Despite strong results from industrial companies, U.S. stocks struggled to end in positive territory Tuesday after car makers said their sales are shrinking.

Engine maker Cummins sent manufacturers and other industrial companies higher after reporting solid first-quarter earnings. A late slump took the price of oil to its lowest price in almost six months. Ford, General Motors and Fiat Chrysler all fell after they said sales declined in April.

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Chris Zaccarelli, chief investment officer for Cornerstone Financial Partners, said auto sales have weakened because lenders are growing a bit hesitant to make loans to help people buy cars.

“It’s more a story specific to the auto sector as opposed to a slowdown in consumer spending,” he said.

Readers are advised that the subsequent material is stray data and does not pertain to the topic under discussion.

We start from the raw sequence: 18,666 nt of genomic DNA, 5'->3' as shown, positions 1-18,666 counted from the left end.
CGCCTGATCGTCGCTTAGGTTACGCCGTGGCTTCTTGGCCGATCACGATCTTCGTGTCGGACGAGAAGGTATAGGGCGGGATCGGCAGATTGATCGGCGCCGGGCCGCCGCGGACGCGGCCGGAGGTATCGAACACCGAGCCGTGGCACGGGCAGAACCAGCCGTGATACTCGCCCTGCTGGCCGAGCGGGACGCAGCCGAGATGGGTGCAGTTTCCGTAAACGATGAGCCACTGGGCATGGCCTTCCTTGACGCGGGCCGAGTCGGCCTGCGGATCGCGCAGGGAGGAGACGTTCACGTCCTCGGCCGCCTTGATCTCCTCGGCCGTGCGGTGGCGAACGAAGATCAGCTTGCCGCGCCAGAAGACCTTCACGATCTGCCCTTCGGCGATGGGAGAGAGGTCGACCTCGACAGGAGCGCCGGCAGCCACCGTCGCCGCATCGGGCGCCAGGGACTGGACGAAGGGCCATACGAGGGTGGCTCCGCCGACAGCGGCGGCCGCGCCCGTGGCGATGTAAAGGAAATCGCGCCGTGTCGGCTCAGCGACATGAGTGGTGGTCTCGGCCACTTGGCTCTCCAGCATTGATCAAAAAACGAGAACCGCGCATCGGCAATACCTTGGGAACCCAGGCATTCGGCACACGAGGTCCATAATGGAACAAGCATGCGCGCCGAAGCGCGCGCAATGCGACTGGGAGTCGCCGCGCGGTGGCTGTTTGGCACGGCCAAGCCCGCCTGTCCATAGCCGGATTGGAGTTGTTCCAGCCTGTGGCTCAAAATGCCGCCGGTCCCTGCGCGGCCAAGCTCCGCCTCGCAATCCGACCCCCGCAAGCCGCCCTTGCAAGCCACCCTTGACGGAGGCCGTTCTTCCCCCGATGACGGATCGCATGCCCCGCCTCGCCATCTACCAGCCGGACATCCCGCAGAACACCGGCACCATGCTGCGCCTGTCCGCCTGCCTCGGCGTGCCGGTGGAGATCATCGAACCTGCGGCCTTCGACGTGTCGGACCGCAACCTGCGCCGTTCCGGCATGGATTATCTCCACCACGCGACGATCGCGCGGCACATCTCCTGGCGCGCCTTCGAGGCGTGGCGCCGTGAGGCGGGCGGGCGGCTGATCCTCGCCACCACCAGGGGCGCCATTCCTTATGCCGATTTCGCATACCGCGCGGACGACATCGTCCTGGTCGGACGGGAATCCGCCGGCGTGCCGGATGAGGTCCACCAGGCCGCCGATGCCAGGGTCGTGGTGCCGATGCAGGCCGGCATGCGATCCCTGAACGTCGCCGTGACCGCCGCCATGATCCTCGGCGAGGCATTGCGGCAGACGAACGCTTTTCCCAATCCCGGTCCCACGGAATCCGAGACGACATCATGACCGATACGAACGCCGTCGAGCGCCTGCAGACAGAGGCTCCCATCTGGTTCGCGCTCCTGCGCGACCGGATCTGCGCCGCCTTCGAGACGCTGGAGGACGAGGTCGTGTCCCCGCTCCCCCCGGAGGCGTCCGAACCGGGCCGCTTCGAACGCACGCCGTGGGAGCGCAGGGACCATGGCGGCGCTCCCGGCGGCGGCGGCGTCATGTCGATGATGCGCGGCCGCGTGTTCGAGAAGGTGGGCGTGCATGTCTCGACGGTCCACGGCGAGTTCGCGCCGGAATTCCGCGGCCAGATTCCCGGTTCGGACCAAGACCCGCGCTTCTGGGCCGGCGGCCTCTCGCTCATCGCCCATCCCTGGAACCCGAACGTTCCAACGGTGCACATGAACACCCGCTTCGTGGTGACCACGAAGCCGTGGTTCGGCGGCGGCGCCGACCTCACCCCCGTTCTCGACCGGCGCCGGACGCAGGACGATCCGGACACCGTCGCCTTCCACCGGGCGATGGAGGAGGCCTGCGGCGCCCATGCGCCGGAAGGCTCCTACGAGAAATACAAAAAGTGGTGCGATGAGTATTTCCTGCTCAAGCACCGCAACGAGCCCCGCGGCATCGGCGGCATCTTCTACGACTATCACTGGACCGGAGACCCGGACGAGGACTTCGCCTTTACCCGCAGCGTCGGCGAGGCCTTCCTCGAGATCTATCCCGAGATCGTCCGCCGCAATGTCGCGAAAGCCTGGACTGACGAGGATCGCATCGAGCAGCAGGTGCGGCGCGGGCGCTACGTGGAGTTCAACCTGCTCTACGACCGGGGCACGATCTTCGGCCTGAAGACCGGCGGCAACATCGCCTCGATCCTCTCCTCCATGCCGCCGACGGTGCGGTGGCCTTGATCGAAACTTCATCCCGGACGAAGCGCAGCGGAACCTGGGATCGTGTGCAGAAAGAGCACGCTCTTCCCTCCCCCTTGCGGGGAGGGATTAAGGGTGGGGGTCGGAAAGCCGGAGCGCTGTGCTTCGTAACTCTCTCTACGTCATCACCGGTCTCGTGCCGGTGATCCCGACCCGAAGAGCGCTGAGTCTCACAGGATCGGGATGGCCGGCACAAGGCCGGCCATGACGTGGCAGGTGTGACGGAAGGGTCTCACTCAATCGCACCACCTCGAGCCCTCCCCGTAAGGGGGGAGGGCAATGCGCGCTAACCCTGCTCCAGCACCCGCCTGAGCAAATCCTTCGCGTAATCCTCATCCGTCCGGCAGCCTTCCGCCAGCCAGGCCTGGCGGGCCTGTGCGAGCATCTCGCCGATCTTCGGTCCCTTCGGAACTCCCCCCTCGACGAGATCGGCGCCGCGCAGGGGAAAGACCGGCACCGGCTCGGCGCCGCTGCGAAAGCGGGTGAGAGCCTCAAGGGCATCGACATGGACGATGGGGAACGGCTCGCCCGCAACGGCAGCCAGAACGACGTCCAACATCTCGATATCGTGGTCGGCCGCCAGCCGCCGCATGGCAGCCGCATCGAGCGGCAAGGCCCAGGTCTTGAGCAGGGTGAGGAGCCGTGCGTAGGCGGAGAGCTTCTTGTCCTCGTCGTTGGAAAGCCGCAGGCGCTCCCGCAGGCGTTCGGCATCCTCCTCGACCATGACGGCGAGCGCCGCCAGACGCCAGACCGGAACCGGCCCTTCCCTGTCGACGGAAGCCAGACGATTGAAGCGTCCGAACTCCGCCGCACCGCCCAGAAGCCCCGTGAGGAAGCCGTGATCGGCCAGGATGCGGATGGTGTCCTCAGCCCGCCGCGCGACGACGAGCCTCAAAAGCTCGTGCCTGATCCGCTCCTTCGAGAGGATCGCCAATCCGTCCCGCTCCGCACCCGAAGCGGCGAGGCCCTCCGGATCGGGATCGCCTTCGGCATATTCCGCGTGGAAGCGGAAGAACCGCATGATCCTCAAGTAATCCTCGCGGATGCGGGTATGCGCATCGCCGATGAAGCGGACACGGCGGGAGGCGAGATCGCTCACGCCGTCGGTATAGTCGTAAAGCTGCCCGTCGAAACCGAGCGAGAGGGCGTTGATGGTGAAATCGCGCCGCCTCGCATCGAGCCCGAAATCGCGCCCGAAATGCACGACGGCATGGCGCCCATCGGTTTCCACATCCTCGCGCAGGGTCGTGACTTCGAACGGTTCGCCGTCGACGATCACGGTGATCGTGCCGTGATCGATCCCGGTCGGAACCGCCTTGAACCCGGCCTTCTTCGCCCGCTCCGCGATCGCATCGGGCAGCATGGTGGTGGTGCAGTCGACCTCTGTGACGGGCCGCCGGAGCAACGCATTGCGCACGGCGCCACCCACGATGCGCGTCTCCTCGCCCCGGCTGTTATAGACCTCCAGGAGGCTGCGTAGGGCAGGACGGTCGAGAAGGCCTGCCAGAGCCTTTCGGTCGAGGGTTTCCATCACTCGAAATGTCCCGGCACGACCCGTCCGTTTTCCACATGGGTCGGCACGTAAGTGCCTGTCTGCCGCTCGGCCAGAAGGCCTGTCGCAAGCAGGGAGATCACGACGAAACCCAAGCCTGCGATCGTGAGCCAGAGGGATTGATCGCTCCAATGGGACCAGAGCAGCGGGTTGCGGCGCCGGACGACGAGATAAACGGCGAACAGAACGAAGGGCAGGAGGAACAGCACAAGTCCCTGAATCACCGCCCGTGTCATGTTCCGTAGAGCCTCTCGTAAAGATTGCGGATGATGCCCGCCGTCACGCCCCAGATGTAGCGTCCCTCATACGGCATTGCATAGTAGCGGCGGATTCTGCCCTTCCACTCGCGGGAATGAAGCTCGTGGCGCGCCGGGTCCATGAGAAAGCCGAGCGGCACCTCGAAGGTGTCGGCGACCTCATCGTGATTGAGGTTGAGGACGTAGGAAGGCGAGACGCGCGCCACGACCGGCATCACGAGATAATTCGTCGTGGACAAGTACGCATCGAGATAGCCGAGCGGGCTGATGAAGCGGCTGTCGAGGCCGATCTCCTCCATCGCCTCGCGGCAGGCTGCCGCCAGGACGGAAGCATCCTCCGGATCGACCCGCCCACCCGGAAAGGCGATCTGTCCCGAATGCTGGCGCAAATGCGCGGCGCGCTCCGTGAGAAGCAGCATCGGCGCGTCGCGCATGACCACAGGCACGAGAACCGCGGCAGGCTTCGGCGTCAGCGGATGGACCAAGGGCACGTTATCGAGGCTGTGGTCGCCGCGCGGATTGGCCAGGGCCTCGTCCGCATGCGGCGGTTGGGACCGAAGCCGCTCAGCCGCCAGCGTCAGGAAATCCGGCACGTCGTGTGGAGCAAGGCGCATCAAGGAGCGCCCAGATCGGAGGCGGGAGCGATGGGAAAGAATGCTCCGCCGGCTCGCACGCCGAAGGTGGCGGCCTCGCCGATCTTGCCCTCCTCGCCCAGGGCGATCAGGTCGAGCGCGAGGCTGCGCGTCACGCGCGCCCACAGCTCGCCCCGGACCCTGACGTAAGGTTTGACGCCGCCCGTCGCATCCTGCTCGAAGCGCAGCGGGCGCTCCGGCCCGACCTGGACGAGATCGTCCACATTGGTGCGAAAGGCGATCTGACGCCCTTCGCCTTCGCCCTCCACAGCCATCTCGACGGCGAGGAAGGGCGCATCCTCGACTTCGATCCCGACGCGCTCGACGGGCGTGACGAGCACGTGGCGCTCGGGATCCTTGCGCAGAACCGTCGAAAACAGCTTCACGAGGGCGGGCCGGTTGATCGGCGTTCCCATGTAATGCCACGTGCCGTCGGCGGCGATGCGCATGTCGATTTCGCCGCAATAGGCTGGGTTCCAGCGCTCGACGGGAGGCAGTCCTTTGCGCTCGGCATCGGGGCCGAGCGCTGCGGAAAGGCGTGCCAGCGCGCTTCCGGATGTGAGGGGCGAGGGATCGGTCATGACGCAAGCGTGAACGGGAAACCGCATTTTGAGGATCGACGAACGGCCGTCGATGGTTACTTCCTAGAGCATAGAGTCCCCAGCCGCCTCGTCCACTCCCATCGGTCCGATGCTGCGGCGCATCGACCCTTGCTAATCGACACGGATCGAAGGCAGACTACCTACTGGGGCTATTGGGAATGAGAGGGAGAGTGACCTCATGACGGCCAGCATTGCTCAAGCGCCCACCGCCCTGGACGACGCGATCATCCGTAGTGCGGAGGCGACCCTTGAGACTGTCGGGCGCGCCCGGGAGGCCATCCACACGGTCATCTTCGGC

Thanks to an upturn in the last few minutes of trading, the Standard & Poor’s 500 index rose 2.84 points, or 0.1 percent, to 2,391.17. The Dow Jones industrial average added 36.43 points, or 0.2 percent, to 20,949.89. The Nasdaq composite set another record as it picked up 3.76 points, or 0.1 percent, to 6,095.37. The Russell 2000 index of small-company stocks sank 8 points, or 0.6 percent, to 1,399.36.

The six largest auto makers in the U.S. all said their sales fell in April. Vehicle sales have set records the last few years and analysts are worried the streak is ending.